Alaska Passes An I’m Sorry Bill for Medical Malpractice

In an attempt to reduce the number of medical malpractice cases brought in the state, Alaska lawmakers have passed a bill that would make apologies from doctors to injured patients and their families – due to doctor or hospital error – inadmissible in a court of law.

The right to file a medical malpractice lawsuit is not in question. All sides agree that a patient’s ability to sue puts the power of health care delivery where it clearly belongs – in the hands of the patient. The issue at the heart of the Alaska statute is whether a doctor’s apology should be admissible in the event a suit is ultimately filed. The bill clearly states that any expression of apology or sympathy made along with an admission of liability or negligence would still be admissible. Proponents of the Alaska law point to studies showing it has resulted in significant cost savings in other states.

Still, “I’m sorry” laws continue to be the subject of much debate – not surprising when one considers the often conflicting needs of the various parties involved. Patients (and their families) want to be able to sue for damages when there has been injury or death due to negligence. The insurance industry wants limits placed on what constitutes the legal basis for a malpractice suit, but they are sometimes criticized for wanting to limit patients’ rights. Of course, doctors and healthcare providers want lower malpractice insurance rates.

Lawyers on both sides have a financial incentive to facilitate and defend lawsuits. In fact, many believe that the rising costs associated with medical malpractice are not a problem at all. They point to a review of malpractice claims by Johns Hopkins researchers indicating that those costs “added up to roughly $1.4 billion a year, making up far less than 1 percent of national medical expenditures in the United States.”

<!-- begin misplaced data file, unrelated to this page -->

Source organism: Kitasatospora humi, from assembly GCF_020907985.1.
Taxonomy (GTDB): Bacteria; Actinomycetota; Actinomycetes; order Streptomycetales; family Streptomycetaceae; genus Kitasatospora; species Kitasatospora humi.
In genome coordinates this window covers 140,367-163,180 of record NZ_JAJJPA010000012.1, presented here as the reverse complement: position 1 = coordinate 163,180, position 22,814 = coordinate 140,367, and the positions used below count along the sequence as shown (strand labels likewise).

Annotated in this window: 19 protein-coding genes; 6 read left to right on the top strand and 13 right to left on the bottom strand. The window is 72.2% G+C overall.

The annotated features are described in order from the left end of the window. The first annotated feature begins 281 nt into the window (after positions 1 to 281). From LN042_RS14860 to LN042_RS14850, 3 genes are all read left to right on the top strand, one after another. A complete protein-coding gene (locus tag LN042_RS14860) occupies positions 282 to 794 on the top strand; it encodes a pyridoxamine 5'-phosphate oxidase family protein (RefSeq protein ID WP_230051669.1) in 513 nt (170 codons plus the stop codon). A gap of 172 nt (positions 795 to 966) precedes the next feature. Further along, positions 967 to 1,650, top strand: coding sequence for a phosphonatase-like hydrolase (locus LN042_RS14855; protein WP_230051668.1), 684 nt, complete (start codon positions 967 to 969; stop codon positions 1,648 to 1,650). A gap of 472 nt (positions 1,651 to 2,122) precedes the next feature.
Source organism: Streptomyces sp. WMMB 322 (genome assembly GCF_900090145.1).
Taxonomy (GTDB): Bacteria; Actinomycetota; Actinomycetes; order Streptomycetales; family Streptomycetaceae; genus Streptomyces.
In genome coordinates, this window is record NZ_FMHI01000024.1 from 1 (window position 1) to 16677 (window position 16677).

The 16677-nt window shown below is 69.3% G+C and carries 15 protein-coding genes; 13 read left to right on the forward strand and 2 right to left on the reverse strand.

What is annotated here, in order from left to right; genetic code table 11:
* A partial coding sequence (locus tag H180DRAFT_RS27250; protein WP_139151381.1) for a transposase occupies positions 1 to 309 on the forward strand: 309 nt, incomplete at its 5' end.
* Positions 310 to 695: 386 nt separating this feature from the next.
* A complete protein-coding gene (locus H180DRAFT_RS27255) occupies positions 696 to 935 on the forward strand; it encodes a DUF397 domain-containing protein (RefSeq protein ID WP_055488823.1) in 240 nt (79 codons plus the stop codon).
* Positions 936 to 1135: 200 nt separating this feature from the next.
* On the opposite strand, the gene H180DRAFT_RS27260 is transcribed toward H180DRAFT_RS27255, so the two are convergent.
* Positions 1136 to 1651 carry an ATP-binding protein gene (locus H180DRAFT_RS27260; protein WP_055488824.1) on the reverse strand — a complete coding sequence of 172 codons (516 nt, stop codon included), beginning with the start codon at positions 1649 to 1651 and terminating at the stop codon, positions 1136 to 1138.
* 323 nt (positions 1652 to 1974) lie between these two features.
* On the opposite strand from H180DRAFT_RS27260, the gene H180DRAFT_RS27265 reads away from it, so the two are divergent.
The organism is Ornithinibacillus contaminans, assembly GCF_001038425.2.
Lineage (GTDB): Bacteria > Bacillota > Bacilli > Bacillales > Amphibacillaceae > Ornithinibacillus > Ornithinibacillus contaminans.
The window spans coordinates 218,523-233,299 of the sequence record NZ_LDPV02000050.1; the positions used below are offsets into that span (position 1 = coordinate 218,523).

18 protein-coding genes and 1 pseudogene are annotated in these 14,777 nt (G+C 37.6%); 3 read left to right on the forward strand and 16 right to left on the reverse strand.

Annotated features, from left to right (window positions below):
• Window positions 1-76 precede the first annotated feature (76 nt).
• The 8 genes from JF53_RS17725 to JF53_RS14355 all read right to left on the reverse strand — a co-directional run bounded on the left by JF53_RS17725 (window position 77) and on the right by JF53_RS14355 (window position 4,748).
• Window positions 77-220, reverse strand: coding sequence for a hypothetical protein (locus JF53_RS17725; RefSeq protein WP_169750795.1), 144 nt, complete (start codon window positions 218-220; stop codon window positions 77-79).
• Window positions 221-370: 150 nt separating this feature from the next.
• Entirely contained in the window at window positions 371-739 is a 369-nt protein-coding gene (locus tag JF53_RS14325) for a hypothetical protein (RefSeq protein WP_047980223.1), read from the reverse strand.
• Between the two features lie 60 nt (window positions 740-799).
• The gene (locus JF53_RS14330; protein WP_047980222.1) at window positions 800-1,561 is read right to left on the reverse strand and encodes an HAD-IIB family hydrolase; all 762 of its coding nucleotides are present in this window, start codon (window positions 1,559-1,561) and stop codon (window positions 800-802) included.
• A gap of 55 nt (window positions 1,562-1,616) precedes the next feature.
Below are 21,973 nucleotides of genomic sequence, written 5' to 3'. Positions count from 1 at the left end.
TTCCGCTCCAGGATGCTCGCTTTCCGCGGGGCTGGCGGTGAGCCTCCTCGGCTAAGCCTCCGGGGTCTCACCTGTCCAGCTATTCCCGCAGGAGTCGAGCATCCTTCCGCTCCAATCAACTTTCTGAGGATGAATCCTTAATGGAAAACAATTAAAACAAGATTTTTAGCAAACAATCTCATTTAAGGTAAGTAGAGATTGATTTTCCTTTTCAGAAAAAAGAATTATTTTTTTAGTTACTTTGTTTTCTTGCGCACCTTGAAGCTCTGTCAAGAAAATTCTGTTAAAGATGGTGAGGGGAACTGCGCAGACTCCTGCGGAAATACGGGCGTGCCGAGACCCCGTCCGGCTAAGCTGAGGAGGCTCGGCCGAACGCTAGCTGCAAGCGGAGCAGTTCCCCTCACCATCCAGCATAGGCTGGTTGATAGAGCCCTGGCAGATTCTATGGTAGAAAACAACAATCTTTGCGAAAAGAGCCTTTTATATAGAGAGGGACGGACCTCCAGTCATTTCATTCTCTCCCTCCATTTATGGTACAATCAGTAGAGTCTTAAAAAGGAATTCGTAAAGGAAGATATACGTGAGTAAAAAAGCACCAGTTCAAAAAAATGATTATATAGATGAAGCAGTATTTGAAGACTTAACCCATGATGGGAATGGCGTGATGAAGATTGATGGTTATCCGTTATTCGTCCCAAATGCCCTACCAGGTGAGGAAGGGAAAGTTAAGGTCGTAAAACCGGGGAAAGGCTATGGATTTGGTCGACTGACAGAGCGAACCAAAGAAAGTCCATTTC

The American Medical Association states that when a patient suffers significant harm due to negligence, “the physician is ethically required to disclose to the patient all the facts necessary to ensure understanding of what has occurred.” While most physicians would agree with this principle in theory, full disclosure has not always been the norm. [3]

In theory, as long as a doctor does not admit to negligence, nothing the doctor says would be admissible in court. In reality, however, there is often a thin line between an apology for the fact that something went wrong and an admission of negligence. While “I’m sorry” laws enacted in other states have led to the number of malpractice lawsuits filed, doctor’s will still have to be prepared to at least occasionally walk that thin line.